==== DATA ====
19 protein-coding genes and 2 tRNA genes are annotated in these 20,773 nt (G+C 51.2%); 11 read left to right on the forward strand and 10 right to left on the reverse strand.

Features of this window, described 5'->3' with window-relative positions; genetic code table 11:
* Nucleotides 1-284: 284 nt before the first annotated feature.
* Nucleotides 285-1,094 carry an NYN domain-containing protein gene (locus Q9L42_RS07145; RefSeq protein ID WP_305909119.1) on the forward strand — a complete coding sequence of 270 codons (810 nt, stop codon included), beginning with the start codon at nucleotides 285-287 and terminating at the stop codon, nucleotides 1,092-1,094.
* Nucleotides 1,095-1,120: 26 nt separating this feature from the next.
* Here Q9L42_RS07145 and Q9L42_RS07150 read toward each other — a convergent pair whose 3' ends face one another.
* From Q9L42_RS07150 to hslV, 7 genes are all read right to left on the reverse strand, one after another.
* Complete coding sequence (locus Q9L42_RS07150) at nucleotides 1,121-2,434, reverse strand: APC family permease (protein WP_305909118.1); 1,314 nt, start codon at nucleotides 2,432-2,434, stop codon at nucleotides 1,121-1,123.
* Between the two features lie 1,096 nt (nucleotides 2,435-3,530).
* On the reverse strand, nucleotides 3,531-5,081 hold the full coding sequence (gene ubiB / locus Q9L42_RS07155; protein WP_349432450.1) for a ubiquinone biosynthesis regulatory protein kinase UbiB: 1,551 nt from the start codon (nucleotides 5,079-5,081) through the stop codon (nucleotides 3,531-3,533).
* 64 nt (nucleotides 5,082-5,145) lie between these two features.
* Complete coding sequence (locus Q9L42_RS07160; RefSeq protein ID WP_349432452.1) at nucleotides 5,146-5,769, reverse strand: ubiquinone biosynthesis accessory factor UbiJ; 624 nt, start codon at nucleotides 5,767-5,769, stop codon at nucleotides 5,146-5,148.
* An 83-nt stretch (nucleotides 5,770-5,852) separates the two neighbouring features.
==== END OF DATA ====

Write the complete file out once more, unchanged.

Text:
19 protein-coding genes and 2 tRNA genes are annotated in these 20,773 nt (G+C 51.2%); 11 read left to right on the forward strand and 10 right to left on the reverse strand.

Features of this window, described 5'->3' with window-relative positions; genetic code table 11:
* Nucleotides 1-284: 284 nt before the first annotated feature.
* Nucleotides 285-1,094 carry an NYN domain-containing protein gene (locus Q9L42_RS07145; RefSeq protein ID WP_305909119.1) on the forward strand — a complete coding sequence of 270 codons (810 nt, stop codon included), beginning with the start codon at nucleotides 285-287 and terminating at the stop codon, nucleotides 1,092-1,094.
* Nucleotides 1,095-1,120: 26 nt separating this feature from the next.
* Here Q9L42_RS07145 and Q9L42_RS07150 read toward each other — a convergent pair whose 3' ends face one another.
* From Q9L42_RS07150 to hslV, 7 genes are all read right to left on the reverse strand, one after another.
* Complete coding sequence (locus Q9L42_RS07150) at nucleotides 1,121-2,434, reverse strand: APC family permease (protein WP_305909118.1); 1,314 nt, start codon at nucleotides 2,432-2,434, stop codon at nucleotides 1,121-1,123.
* Between the two features lie 1,096 nt (nucleotides 2,435-3,530).
* On the reverse strand, nucleotides 3,531-5,081 hold the full coding sequence (gene ubiB / locus Q9L42_RS07155; protein WP_349432450.1) for a ubiquinone biosynthesis regulatory protein kinase UbiB: 1,551 nt from the start codon (nucleotides 5,079-5,081) through the stop codon (nucleotides 3,531-3,533).
* 64 nt (nucleotides 5,082-5,145) lie between these two features.
* Complete coding sequence (locus Q9L42_RS07160; RefSeq protein ID WP_349432452.1) at nucleotides 5,146-5,769, reverse strand: ubiquinone biosynthesis accessory factor UbiJ; 624 nt, start codon at nucleotides 5,767-5,769, stop codon at nucleotides 5,146-5,148.
* An 83-nt stretch (nucleotides 5,770-5,852) separates the two neighbouring features.